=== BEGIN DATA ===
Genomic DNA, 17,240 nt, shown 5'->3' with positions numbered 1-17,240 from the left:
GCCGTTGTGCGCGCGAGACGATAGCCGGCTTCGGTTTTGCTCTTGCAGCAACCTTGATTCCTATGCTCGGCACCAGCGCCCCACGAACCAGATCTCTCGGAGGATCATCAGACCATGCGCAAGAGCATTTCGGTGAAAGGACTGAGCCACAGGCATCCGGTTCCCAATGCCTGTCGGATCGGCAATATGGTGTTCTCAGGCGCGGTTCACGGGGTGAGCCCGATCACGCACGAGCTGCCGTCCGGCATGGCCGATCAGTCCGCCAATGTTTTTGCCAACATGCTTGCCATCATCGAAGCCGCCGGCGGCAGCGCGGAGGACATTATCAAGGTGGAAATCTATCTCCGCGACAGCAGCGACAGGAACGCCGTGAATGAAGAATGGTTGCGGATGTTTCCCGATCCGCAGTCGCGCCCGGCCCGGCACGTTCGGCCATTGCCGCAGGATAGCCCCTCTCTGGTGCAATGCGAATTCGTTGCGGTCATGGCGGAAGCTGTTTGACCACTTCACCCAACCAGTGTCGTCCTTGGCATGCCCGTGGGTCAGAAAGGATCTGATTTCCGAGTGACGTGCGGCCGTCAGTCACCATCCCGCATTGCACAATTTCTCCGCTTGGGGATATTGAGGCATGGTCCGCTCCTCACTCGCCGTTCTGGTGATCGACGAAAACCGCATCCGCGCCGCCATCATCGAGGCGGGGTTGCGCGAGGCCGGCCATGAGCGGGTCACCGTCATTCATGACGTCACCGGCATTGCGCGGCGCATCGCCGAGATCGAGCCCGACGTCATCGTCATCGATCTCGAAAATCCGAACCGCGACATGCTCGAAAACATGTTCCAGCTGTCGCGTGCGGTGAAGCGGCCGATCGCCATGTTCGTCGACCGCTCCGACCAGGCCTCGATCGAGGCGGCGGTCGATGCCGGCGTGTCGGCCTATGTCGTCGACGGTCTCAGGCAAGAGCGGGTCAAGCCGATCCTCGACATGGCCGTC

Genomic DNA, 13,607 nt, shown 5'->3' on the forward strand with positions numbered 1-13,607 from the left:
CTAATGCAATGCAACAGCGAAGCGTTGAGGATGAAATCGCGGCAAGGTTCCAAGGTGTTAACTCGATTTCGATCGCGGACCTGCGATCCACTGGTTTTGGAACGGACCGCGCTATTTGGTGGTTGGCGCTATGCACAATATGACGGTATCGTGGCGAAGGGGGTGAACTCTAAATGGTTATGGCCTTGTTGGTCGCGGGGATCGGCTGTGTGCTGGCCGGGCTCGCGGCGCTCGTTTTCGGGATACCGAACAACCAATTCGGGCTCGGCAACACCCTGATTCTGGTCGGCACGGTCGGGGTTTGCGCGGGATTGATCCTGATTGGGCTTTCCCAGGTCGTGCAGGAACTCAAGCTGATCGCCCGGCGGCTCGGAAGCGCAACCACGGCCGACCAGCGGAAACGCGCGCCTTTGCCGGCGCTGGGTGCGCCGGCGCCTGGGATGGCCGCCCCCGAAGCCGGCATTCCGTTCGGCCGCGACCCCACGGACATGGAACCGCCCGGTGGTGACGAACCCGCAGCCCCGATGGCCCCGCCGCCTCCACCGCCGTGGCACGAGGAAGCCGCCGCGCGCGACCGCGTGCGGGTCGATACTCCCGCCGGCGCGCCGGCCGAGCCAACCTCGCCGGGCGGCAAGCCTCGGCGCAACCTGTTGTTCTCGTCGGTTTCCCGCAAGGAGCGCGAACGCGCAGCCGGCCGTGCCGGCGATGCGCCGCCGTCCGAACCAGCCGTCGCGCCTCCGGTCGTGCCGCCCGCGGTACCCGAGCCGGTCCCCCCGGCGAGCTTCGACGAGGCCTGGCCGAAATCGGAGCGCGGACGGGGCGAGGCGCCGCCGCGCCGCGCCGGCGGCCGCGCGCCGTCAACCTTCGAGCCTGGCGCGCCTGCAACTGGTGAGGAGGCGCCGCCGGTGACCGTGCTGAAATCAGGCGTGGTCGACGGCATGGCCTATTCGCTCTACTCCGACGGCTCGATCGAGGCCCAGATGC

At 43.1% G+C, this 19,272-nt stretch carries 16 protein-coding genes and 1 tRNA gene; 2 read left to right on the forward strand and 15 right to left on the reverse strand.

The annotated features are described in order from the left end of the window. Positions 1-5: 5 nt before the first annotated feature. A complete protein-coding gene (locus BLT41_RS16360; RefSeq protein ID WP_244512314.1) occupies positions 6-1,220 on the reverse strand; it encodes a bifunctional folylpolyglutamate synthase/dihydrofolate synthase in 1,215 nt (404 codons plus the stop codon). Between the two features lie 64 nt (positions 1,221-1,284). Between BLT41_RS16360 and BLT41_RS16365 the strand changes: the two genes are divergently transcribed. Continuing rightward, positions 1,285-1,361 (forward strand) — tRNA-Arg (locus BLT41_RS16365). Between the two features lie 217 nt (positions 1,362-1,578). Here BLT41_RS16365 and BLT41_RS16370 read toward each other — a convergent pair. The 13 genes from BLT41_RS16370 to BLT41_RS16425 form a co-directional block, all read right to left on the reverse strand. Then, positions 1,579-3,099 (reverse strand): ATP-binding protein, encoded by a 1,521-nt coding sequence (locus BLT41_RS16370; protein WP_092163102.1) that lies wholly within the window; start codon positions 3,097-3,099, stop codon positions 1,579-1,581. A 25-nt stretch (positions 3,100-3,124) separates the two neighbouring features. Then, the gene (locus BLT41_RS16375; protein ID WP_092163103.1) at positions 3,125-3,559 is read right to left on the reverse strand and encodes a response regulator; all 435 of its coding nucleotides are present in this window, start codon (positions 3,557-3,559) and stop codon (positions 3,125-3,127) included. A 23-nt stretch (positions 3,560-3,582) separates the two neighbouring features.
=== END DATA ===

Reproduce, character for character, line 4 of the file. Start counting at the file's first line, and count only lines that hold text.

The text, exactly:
CTAATGCAATGCAACAGCGAAGCGTTGAGGATGAAATCGCGGCAAGGTTCCAAGGTGTTAACTCGATTTCGATCGCGGACCTGCGATCCACTGGTTTTGGAACGGACCGCGCTATTTGGTGGTTGGCGCTATGCACAATATGACGGTATCGTGGCGAAGGGGGTGAACTCTAAATGGTTATGGCCTTGTTGGTCGCGGGGATCGGCTGTGTGCTGGCCGGGCTCGCGGCGCTCGTTTTCGGGATACCGAACAACCAATTCGGGCTCGGCAACACCCTGATTCTGGTCGGCACGGTCGGGGTTTGCGCGGGATTGATCCTGATTGGGCTTTCCCAGGTCGTGCAGGAACTCAAGCTGATCGCCCGGCGGCTCGGAAGCGCAACCACGGCCGACCAGCGGAAACGCGCGCCTTTGCCGGCGCTGGGTGCGCCGGCGCCTGGGATGGCCGCCCCCGAAGCCGGCATTCCGTTCGGCCGCGACCCCACGGACATGGAACCGCCCGGTGGTGACGAACCCGCAGCCCCGATGGCCCCGCCGCCTCCACCGCCGTGGCACGAGGAAGCCGCCGCGCGCGACCGCGTGCGGGTCGATACTCCCGCCGGCGCGCCGGCCGAGCCAACCTCGCCGGGCGGCAAGCCTCGGCGCAACCTGTTGTTCTCGTCGGTTTCCCGCAAGGAGCGCGAACGCGCAGCCGGCCGTGCCGGCGATGCGCCGCCGTCCGAACCAGCCGTCGCGCCTCCGGTCGTGCCGCCCGCGGTACCCGAGCCGGTCCCCCCGGCGAGCTTCGACGAGGCCTGGCCGAAATCGGAGCGCGGACGGGGCGAGGCGCCGCCGCGCCGCGCCGGCGGCCGCGCGCCGTCAACCTTCGAGCCTGGCGCGCCTGCAACTGGTGAGGAGGCGCCGCCGGTGACCGTGCTGAAATCAGGCGTGGTCGACGGCATGGCCTATTCGCTCTACTCCGACGGCTCGATCGAGGCCCAGATGC